International Business: Irony: Magazine mistakenly adds Google mistranslation to article about translation
A regional business magazine added a creative design element to an article I wrote about translation. Ironically, that design included a translation error generated by a machine translation program, and the article, titled “Lost in Translation,” became self-descriptive.
The day the magazine arrived at my office, I was excited to see the new article about translation. In the table of contents, I found the title and opened to pages 22 and 23 to read “Lost in Translation: Preserving Brand Strength in Foreign Markets.” I immediately noticed that the article was somewhat different from my original – the title had been changed and some paragraphs had been removed for length, as often happens in print media.
However, I became concerned when I saw large, bright, red text splashed across both pages in six languages. Where did these multilingual phrases originate? I knew Globalization Group, the translation company where I work, had not provided any translations. These phrases were apparently supposed to be translations of the article title, “Lost in Translation,” but something about them did not look right.
I first asked a colleague, a localization project manager whose native language is Chinese. She looked at the Chinese graphic and noted that the characters displayed, “迷失東京,” actually mean “Lost Tokyo.” Tokyo? Like most English idioms, “lost in translation” is a difficult phrase to translate, but what in the world did it have to do with Tokyo? How did the magazine come up with this mistranslation?
A quick check revealed that the translation was created with the free online machine translation program known as Google Translate, but why would Google suggest a translation about Tokyo? The automatic program had produced an actual Chinese title of the 2003 film Lost in Translation, starring Scarlett Johansson and Bill Murray as two people figuratively lost in — ah ha — the culture of Tokyo, Japan. Film titles regularly require flexible translations like this, which is fine for films, but the content of this magazine article had absolutely nothing to do with the movie.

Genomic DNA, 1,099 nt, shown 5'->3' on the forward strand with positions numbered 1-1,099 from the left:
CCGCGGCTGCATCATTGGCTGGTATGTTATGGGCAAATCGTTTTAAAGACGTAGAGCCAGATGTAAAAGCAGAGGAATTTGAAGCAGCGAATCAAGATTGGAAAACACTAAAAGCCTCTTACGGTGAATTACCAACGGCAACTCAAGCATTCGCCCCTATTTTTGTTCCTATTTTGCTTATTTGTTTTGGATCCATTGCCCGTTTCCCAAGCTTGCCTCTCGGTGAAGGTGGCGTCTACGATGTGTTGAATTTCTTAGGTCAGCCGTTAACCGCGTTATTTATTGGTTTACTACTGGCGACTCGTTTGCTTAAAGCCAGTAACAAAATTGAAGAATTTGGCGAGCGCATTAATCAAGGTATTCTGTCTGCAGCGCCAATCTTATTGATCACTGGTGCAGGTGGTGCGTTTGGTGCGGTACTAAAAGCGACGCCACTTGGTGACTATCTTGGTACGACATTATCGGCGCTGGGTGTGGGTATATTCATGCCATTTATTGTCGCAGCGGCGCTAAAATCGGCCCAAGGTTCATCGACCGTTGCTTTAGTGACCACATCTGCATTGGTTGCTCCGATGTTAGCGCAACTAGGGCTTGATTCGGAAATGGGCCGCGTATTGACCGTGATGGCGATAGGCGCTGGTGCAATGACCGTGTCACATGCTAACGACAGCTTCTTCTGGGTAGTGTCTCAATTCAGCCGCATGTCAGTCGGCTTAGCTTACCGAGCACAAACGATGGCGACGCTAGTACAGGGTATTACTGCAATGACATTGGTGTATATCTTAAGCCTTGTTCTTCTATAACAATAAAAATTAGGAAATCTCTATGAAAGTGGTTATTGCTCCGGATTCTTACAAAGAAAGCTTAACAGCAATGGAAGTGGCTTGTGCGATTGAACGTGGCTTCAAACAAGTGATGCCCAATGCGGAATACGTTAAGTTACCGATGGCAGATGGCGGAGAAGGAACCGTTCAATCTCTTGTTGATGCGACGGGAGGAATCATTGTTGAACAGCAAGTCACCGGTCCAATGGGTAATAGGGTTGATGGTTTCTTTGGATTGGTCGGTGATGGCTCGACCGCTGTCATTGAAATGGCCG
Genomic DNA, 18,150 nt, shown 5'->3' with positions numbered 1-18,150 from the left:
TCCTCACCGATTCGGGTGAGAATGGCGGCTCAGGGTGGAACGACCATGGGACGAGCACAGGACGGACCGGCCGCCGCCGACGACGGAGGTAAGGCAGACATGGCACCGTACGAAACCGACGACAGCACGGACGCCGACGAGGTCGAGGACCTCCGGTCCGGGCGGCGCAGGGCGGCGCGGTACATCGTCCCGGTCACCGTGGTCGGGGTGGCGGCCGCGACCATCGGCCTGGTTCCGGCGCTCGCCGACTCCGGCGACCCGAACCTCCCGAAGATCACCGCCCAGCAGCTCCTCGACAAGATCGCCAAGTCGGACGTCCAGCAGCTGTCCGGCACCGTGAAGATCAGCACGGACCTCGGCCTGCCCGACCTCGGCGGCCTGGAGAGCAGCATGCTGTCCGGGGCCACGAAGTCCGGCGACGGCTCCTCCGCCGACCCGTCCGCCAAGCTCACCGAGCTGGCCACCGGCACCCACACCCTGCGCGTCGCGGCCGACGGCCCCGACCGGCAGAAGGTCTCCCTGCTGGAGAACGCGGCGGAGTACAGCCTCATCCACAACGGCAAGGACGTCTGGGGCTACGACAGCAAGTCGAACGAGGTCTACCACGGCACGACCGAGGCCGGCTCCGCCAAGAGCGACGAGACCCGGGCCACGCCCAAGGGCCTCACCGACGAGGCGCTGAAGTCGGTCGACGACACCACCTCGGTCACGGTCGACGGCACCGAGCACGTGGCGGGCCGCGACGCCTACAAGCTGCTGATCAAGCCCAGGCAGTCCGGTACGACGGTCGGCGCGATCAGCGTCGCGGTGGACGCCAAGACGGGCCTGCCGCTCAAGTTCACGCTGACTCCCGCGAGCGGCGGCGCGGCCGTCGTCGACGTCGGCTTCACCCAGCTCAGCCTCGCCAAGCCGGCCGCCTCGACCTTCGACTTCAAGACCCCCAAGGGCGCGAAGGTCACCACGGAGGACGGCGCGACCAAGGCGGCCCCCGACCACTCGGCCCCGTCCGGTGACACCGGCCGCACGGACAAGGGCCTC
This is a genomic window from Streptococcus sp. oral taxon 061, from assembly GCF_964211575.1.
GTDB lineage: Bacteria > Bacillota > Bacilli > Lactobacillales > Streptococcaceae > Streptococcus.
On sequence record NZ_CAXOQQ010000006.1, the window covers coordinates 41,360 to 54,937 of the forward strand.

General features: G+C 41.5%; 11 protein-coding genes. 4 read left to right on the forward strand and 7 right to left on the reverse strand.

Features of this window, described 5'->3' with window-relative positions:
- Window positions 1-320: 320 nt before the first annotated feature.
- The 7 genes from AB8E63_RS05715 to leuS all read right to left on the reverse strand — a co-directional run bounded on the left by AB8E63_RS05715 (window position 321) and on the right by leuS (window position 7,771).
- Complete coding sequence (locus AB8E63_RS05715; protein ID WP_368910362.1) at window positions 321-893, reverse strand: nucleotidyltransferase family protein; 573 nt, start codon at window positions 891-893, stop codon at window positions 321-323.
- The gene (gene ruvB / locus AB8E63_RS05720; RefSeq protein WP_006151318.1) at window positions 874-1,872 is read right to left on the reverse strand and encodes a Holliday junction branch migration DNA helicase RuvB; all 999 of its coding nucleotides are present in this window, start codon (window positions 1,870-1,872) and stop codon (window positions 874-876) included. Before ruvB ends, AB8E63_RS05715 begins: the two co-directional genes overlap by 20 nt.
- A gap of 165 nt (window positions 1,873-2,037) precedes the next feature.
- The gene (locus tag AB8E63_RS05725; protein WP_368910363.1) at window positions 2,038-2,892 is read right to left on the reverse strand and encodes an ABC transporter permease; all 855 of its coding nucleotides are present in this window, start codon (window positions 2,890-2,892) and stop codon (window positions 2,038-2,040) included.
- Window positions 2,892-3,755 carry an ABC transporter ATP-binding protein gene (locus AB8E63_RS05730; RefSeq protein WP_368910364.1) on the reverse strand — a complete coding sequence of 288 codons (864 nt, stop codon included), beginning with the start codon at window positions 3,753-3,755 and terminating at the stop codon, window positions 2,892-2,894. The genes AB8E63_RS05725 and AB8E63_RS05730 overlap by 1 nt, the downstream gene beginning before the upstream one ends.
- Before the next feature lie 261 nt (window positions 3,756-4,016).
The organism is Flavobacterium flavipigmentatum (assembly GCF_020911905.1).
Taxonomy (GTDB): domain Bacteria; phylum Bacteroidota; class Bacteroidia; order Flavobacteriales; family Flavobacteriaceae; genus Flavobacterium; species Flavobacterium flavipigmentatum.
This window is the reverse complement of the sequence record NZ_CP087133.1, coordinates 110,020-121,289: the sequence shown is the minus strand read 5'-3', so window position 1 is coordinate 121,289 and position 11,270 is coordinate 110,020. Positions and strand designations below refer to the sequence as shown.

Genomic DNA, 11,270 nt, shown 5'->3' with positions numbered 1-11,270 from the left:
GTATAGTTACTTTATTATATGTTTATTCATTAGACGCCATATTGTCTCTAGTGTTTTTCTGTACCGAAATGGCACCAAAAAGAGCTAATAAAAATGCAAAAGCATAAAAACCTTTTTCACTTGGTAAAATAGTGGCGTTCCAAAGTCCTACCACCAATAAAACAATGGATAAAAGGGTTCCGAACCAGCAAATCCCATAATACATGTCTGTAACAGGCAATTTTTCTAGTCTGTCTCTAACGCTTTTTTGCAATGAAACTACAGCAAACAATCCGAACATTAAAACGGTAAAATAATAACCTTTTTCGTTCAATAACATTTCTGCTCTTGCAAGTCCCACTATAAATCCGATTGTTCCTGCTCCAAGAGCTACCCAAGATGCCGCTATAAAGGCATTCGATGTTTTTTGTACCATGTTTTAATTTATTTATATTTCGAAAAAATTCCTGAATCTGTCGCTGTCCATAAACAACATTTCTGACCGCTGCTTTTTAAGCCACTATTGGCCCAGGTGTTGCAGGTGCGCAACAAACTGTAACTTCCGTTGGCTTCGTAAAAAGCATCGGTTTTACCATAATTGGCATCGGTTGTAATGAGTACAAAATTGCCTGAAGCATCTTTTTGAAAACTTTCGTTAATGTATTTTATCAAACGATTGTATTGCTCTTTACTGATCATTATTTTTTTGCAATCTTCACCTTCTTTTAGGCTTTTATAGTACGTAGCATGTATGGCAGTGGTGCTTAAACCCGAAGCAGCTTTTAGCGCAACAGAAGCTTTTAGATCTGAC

My concern over the gaffe turned to horror as I realized many of Globalization Group’s clients, potential clients and competitors were reading this magazine. A good number of these clients speak Chinese and various other languages, so they would see the blunder, unaware it was the magazine’s own creative “improvement,” and incorrectly assume Globalization Group and I had incompetently provided bad machine translations. Yikes!
Even worse, the following excerpt from the article specifically warns about the perils of both misusing machine translation and publishing translations without editing:
“Another way to impair your global marketing message is to sidestep human translation in favor of machine translation. One restaurateur in China attempted to retrieve an automated translation of his restaurant name on a day when a machine translation engine was apparently not working. With no review by a professional Chinese-to-English translator, the restaurateur posted a large sign above the storefront that read, ‘Translate Server Error,’ a peculiar name for a restaurant.”
Adding to the irony of the situation, the article appears in a section titled, “Lessons Learned.” All international businesses can benefit from learning a few of the following lessons before they suffer the consequences firsthand.
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